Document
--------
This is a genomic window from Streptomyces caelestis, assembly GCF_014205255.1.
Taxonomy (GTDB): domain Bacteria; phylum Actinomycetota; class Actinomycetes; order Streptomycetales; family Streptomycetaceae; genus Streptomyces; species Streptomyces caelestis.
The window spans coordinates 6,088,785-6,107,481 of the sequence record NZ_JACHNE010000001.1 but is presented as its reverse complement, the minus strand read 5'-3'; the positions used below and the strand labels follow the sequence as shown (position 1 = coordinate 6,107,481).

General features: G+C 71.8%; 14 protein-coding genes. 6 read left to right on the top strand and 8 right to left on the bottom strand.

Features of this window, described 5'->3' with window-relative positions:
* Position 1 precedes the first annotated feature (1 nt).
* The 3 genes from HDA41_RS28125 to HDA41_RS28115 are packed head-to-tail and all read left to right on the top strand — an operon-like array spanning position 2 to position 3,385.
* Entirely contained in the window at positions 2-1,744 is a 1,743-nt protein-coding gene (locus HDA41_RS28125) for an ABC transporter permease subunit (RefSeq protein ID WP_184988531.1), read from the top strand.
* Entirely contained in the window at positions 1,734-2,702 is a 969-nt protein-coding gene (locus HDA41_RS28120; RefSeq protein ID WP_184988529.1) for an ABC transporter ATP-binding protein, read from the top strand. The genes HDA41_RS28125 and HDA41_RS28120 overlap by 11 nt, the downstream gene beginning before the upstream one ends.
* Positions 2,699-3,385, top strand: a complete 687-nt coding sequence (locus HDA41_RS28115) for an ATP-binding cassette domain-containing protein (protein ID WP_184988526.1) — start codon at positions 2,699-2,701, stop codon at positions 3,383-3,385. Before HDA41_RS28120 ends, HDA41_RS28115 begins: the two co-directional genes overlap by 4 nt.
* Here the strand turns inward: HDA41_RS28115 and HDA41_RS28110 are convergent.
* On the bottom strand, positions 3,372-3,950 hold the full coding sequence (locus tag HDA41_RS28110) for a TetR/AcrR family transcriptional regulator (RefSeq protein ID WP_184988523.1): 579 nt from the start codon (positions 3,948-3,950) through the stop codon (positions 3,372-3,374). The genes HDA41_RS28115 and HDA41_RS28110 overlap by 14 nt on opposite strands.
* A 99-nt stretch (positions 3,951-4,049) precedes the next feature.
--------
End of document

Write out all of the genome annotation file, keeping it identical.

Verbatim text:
This is a genomic window from Streptomyces caelestis, assembly GCF_014205255.1.
Taxonomy (GTDB): domain Bacteria; phylum Actinomycetota; class Actinomycetes; order Streptomycetales; family Streptomycetaceae; genus Streptomyces; species Streptomyces caelestis.
The window spans coordinates 6,088,785-6,107,481 of the sequence record NZ_JACHNE010000001.1 but is presented as its reverse complement, the minus strand read 5'-3'; the positions used below and the strand labels follow the sequence as shown (position 1 = coordinate 6,107,481).

General features: G+C 71.8%; 14 protein-coding genes. 6 read left to right on the top strand and 8 right to left on the bottom strand.

Features of this window, described 5'->3' with window-relative positions:
* Position 1 precedes the first annotated feature (1 nt).
* The 3 genes from HDA41_RS28125 to HDA41_RS28115 are packed head-to-tail and all read left to right on the top strand — an operon-like array spanning position 2 to position 3,385.
* Entirely contained in the window at positions 2-1,744 is a 1,743-nt protein-coding gene (locus HDA41_RS28125) for an ABC transporter permease subunit (RefSeq protein ID WP_184988531.1), read from the top strand.
* Entirely contained in the window at positions 1,734-2,702 is a 969-nt protein-coding gene (locus HDA41_RS28120; RefSeq protein ID WP_184988529.1) for an ABC transporter ATP-binding protein, read from the top strand. The genes HDA41_RS28125 and HDA41_RS28120 overlap by 11 nt, the downstream gene beginning before the upstream one ends.
* Positions 2,699-3,385, top strand: a complete 687-nt coding sequence (locus HDA41_RS28115) for an ATP-binding cassette domain-containing protein (protein ID WP_184988526.1) — start codon at positions 2,699-2,701, stop codon at positions 3,383-3,385. Before HDA41_RS28120 ends, HDA41_RS28115 begins: the two co-directional genes overlap by 4 nt.
* Here the strand turns inward: HDA41_RS28115 and HDA41_RS28110 are convergent.
* On the bottom strand, positions 3,372-3,950 hold the full coding sequence (locus tag HDA41_RS28110) for a TetR/AcrR family transcriptional regulator (RefSeq protein ID WP_184988523.1): 579 nt from the start codon (positions 3,948-3,950) through the stop codon (positions 3,372-3,374). The genes HDA41_RS28115 and HDA41_RS28110 overlap by 14 nt on opposite strands.
* A 99-nt stretch (positions 3,951-4,049) precedes the next feature.